Forest fires are causing climate change

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Raging pine tree fire across the hill

Image: Shutterstock/FCG

An often forgotten fact about forest fires are actually a natural part of a healthy ecosystem—they act as a detox getting rid of all the accumulated brush and dead leaves out of the way, enriching the soil with nutrients, and giving way to new life. However, forest fires can become a concern if they happen too often or are set off by another cause, such as human activity. They are harmful to the environment, as they release massive amounts of carbon dioxide into the atmosphere, contributing to the greenhouse effect. At the same time, the forest fires are a result of climate change, creating a vicious cycle between the two!

Forest fires can either be natural or human caused. When they are natural, a strike of lightning will ignite it and the dry debris will carry it, destroying everything in its path. The most devastating forest fires burn down the trees and are not just ground fires. However, humans are the cause of the vast majority of fires. Very dry areas can burn down with as little as a cigarette touching the brush. Naturally caused forest fires burn the most area of land because they take longer to be detected.

The Northwest of the United States is known for its drastic wildfires. Since the 80s, the number of annual forest fires has almost doubled, making them more of a priority for preservation committees. California, particularly around the bay area, is the most vulnerable region, averaging on about 5,000 forest fires a year.

Not only are forest fires one of the effects of climate change, but they also contribute to it. Whenever the wood burns at such large amounts, massive amounts of carbon dioxide are released into the air. Such concentrated amounts are dangerous to breathe in and harm any living creature in its vicinity.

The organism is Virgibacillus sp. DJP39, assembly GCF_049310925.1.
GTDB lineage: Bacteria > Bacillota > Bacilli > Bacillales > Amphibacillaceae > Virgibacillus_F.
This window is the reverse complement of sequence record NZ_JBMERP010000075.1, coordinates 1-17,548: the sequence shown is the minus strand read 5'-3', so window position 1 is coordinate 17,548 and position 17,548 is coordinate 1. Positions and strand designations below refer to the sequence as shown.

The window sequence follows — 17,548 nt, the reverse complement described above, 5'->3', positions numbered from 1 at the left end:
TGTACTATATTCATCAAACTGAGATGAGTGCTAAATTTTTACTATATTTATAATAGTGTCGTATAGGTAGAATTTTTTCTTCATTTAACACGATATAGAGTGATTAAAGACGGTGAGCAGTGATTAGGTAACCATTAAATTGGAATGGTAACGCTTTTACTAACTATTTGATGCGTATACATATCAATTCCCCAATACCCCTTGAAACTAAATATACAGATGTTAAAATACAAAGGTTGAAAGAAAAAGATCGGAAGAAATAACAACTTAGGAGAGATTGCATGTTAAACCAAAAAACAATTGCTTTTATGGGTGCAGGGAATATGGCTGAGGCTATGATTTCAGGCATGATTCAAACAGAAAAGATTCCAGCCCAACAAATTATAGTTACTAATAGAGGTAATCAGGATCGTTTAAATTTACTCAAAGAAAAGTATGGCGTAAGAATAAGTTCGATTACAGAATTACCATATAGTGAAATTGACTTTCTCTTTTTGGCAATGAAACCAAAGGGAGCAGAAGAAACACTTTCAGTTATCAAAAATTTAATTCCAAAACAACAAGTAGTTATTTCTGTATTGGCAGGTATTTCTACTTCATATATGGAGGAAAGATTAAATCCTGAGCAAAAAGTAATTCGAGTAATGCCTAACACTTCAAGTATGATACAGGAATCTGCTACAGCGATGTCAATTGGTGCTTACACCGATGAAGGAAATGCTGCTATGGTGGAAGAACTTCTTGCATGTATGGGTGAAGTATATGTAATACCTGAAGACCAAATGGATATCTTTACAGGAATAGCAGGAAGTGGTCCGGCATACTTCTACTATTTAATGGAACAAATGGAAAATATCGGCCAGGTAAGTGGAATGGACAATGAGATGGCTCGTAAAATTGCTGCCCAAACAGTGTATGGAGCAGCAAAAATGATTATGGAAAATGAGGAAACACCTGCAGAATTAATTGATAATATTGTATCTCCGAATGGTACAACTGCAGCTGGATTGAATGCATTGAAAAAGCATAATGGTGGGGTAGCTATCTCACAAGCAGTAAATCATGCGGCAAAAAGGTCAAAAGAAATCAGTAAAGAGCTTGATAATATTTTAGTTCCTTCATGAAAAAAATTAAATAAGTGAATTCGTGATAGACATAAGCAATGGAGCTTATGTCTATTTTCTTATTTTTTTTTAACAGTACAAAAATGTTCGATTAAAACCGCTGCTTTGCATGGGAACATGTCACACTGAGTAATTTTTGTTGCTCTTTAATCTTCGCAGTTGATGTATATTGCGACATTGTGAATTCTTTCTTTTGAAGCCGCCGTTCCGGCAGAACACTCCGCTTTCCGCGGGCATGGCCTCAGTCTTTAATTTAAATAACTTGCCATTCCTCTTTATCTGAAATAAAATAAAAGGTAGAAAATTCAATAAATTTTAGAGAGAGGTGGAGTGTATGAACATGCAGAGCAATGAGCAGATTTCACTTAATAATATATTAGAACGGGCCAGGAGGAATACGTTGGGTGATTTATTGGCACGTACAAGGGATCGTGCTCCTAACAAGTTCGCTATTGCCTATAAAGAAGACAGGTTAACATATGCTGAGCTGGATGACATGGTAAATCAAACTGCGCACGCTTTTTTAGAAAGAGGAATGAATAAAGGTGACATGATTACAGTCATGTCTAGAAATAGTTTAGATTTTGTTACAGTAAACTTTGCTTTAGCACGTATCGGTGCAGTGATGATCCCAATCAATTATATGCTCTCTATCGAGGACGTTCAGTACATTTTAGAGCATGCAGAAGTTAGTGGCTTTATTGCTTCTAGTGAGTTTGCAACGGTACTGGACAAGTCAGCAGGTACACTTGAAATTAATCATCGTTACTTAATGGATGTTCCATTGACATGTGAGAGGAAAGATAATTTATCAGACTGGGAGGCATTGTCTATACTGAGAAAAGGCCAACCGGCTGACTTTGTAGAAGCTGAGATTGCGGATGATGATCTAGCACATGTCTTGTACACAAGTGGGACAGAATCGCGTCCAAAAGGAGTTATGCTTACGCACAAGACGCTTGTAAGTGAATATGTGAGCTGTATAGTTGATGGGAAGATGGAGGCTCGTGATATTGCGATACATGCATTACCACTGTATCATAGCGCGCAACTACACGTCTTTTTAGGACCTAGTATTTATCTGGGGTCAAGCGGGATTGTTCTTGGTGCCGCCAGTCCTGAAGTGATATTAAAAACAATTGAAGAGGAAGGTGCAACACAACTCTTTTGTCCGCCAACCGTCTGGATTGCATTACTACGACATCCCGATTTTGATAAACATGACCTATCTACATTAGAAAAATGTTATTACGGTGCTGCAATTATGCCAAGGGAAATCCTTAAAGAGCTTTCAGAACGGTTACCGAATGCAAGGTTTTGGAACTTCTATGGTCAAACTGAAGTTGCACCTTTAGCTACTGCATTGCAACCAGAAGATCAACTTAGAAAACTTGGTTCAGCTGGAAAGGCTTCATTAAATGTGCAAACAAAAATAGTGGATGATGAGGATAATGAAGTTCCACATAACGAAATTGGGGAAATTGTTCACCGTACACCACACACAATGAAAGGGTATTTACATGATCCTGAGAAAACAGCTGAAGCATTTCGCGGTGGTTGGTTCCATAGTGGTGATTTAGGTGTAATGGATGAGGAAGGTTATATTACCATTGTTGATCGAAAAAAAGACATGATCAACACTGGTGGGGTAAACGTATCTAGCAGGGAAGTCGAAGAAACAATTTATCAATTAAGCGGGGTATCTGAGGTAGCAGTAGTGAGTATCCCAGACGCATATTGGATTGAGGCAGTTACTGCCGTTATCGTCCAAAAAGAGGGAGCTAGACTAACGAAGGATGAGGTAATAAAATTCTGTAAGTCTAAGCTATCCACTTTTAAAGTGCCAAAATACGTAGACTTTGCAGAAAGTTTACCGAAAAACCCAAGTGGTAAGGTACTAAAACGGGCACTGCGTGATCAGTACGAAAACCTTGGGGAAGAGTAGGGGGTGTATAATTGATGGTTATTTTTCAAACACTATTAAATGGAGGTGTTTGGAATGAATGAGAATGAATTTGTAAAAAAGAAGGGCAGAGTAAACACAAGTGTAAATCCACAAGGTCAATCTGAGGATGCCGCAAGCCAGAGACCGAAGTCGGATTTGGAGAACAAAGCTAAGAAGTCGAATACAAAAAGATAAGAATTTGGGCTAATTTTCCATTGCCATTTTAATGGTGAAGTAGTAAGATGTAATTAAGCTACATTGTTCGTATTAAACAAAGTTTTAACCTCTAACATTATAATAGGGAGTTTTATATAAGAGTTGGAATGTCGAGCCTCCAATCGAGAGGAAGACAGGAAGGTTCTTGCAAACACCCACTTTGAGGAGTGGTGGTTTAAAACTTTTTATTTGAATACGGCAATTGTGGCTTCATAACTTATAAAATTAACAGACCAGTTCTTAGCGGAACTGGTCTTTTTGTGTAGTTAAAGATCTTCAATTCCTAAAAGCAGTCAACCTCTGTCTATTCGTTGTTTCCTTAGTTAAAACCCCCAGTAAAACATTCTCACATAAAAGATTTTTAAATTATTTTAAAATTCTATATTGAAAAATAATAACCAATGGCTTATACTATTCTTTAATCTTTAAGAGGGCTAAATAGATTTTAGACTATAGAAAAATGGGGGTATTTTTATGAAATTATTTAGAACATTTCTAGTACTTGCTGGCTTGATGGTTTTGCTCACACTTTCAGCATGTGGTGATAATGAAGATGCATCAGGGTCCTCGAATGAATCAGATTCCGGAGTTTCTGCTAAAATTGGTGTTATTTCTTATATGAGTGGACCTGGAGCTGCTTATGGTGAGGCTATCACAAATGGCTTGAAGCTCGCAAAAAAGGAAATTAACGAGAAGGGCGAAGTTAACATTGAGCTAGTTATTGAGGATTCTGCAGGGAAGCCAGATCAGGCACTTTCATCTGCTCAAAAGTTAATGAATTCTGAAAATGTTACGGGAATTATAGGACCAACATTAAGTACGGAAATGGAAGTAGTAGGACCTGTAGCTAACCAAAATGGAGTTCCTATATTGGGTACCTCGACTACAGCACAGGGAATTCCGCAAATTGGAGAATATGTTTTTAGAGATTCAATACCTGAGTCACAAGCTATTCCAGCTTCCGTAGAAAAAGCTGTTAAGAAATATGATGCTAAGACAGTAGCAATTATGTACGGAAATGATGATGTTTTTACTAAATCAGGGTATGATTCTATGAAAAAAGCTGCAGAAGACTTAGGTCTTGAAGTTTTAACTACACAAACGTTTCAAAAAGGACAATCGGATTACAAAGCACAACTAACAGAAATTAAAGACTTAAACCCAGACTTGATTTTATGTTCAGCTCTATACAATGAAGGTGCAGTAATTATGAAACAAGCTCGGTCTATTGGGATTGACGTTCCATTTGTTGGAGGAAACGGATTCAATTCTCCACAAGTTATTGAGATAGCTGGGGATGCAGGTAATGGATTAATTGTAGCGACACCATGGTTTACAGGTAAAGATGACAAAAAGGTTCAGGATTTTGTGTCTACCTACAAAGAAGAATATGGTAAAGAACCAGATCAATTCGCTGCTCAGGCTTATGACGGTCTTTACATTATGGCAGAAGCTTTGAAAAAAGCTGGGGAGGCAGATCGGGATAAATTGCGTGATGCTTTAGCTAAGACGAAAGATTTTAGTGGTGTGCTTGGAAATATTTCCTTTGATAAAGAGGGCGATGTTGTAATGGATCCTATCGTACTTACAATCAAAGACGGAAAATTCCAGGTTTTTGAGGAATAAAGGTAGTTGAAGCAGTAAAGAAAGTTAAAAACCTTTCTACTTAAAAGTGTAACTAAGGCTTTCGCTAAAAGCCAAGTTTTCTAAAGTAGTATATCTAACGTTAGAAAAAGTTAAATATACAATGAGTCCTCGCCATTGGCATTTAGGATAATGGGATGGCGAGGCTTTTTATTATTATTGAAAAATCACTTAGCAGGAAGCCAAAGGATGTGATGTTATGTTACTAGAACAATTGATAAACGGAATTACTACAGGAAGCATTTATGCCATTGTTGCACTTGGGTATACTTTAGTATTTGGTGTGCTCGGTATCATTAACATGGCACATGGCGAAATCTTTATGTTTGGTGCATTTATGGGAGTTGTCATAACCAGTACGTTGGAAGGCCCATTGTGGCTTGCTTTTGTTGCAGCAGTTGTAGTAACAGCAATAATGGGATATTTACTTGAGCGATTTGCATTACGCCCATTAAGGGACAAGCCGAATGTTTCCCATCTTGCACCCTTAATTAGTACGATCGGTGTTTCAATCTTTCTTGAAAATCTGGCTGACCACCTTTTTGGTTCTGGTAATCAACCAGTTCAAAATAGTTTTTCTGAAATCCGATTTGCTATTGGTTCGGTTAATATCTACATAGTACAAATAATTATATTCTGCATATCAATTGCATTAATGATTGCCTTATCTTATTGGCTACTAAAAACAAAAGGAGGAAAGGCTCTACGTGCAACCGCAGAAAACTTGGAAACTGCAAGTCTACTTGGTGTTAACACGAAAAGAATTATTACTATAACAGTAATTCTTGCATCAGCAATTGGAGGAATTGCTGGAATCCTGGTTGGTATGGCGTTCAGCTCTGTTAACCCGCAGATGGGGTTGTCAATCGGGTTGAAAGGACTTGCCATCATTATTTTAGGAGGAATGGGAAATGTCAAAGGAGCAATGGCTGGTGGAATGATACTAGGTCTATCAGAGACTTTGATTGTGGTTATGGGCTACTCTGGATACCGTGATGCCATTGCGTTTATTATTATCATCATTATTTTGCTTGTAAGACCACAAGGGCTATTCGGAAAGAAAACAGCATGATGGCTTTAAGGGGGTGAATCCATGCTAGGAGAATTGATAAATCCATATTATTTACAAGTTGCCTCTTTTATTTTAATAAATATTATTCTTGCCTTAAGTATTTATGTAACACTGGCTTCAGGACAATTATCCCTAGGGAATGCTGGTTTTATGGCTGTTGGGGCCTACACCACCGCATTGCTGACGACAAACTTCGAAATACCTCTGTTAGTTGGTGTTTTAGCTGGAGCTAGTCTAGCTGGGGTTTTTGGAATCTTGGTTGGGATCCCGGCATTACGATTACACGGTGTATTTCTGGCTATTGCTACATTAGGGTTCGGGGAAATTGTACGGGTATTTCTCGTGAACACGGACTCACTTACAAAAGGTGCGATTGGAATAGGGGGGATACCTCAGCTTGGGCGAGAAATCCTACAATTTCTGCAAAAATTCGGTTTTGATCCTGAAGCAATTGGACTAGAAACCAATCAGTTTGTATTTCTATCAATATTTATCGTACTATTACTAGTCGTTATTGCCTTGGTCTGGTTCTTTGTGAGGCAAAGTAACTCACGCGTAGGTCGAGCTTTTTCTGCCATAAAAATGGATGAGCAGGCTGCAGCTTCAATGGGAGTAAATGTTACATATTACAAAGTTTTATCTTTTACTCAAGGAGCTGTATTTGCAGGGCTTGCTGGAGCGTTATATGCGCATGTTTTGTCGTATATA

The effects of forest fires last long after the smoke has cleared away. The demolition of all the plant life and evacuation of all the fauna that may have lived in the affected area creates a completely different ecosystem and species cannot depend on each other the way they used to. This in turn makes it even harder for the inhabitants to get back to normal and re-establish a forest environment.

With ash completely covering the surface and reduced water absorption, flooding is also more likely to happen. Flooding completely ruins all species’ lives and makes it nearly impossible to ever recover. Humans have to wait years until they can come back to live there and the property loses value with the risk of other forest fires starting.

Forest fires are not to be underestimated and we should be working hard to try to prevent them to reduce their expansive effects. There are no permanent ways of preventing the fires because they happen naturally, but because humans are the major cause, it’s up to us to be extra careful and intentional about reducing them.

Marcus Wade loves to surf the Internet, drink coffee and travel. He loves meeting new people and having interesting conversations about art, politics and society.

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